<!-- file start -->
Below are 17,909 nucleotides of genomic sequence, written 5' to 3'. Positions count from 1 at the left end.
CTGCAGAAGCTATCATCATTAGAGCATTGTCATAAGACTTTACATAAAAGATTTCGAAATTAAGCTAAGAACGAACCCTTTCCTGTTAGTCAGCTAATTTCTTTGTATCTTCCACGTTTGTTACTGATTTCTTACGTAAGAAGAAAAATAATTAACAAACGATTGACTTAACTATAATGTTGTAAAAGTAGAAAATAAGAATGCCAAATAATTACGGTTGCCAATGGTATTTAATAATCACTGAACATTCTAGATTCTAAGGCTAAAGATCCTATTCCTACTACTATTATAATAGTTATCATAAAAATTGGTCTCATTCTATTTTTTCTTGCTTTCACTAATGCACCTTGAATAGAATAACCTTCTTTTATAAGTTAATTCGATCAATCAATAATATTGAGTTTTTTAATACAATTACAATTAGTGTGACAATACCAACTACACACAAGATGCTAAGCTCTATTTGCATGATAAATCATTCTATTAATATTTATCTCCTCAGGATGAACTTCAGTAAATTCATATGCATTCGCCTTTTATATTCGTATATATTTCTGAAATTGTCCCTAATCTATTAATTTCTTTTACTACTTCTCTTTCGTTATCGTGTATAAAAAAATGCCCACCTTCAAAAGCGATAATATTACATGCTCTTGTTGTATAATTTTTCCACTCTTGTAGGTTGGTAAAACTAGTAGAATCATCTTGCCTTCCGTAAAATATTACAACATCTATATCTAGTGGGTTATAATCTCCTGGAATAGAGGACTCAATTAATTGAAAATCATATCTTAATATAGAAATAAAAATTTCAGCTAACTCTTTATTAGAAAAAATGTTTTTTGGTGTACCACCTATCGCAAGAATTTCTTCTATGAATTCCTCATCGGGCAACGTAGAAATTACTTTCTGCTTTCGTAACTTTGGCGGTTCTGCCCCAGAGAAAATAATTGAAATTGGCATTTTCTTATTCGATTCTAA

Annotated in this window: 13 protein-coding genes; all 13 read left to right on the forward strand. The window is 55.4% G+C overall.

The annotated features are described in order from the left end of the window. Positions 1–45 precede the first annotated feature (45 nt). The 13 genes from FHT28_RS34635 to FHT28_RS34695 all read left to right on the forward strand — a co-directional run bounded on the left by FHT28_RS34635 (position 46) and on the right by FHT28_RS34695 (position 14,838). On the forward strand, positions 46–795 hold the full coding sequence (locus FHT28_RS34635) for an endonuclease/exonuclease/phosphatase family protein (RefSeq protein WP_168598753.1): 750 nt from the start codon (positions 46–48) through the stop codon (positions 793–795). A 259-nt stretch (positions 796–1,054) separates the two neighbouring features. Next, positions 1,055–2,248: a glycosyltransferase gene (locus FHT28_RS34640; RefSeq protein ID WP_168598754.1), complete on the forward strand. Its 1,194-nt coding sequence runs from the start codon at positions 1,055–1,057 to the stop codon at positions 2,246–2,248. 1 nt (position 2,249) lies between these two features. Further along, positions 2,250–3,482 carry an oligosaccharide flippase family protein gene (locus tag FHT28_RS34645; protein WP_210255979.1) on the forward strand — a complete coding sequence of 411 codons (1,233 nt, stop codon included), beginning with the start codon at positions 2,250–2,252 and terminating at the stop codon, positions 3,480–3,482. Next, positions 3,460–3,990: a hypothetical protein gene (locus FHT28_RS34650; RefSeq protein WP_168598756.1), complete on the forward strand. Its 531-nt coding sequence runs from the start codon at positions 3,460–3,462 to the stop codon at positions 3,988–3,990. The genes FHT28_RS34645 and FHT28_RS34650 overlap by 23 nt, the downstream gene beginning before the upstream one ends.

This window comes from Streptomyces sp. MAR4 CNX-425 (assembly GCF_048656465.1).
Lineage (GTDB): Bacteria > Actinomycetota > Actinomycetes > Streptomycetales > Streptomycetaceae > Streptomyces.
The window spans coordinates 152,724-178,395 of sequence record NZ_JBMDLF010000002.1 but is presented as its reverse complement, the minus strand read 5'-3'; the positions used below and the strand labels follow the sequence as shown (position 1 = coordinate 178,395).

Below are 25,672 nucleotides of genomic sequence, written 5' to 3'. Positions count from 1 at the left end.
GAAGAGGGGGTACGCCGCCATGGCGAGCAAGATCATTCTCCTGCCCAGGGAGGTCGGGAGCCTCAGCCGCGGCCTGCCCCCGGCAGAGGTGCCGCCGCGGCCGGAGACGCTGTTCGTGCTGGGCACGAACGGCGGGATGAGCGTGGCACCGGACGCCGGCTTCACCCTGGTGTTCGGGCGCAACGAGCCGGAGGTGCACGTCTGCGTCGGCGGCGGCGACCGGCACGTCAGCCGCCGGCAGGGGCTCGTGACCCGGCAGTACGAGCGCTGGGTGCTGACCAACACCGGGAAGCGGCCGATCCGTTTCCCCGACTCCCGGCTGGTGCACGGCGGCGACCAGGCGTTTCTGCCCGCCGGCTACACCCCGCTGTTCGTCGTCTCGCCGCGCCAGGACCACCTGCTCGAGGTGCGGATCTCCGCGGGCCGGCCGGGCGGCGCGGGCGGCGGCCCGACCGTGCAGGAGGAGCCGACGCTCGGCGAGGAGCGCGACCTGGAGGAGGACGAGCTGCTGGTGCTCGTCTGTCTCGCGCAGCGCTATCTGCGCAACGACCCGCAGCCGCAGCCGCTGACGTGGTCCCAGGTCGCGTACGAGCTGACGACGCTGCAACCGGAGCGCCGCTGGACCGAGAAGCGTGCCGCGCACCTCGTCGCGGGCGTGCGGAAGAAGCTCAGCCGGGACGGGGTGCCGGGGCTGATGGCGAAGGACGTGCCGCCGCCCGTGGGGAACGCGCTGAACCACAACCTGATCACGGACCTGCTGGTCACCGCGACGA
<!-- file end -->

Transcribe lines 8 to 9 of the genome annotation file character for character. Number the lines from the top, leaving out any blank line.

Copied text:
Below are 25,672 nucleotides of genomic sequence, written 5' to 3'. Positions count from 1 at the left end.
GAAGAGGGGGTACGCCGCCATGGCGAGCAAGATCATTCTCCTGCCCAGGGAGGTCGGGAGCCTCAGCCGCGGCCTGCCCCCGGCAGAGGTGCCGCCGCGGCCGGAGACGCTGTTCGTGCTGGGCACGAACGGCGGGATGAGCGTGGCACCGGACGCCGGCTTCACCCTGGTGTTCGGGCGCAACGAGCCGGAGGTGCACGTCTGCGTCGGCGGCGGCGACCGGCACGTCAGCCGCCGGCAGGGGCTCGTGACCCGGCAGTACGAGCGCTGGGTGCTGACCAACACCGGGAAGCGGCCGATCCGTTTCCCCGACTCCCGGCTGGTGCACGGCGGCGACCAGGCGTTTCTGCCCGCCGGCTACACCCCGCTGTTCGTCGTCTCGCCGCGCCAGGACCACCTGCTCGAGGTGCGGATCTCCGCGGGCCGGCCGGGCGGCGCGGGCGGCGGCCCGACCGTGCAGGAGGAGCCGACGCTCGGCGAGGAGCGCGACCTGGAGGAGGACGAGCTGCTGGTGCTCGTCTGTCTCGCGCAGCGCTATCTGCGCAACGACCCGCAGCCGCAGCCGCTGACGTGGTCCCAGGTCGCGTACGAGCTGACGACGCTGCAACCGGAGCGCCGCTGGACCGAGAAGCGTGCCGCGCACCTCGTCGCGGGCGTGCGGAAGAAGCTCAGCCGGGACGGGGTGCCGGGGCTGATGGCGAAGGACGTGCCGCCGCCCGTGGGGAACGCGCTGAACCACAACCTGATCACGGACCTGCTGGTCACCGCGACGA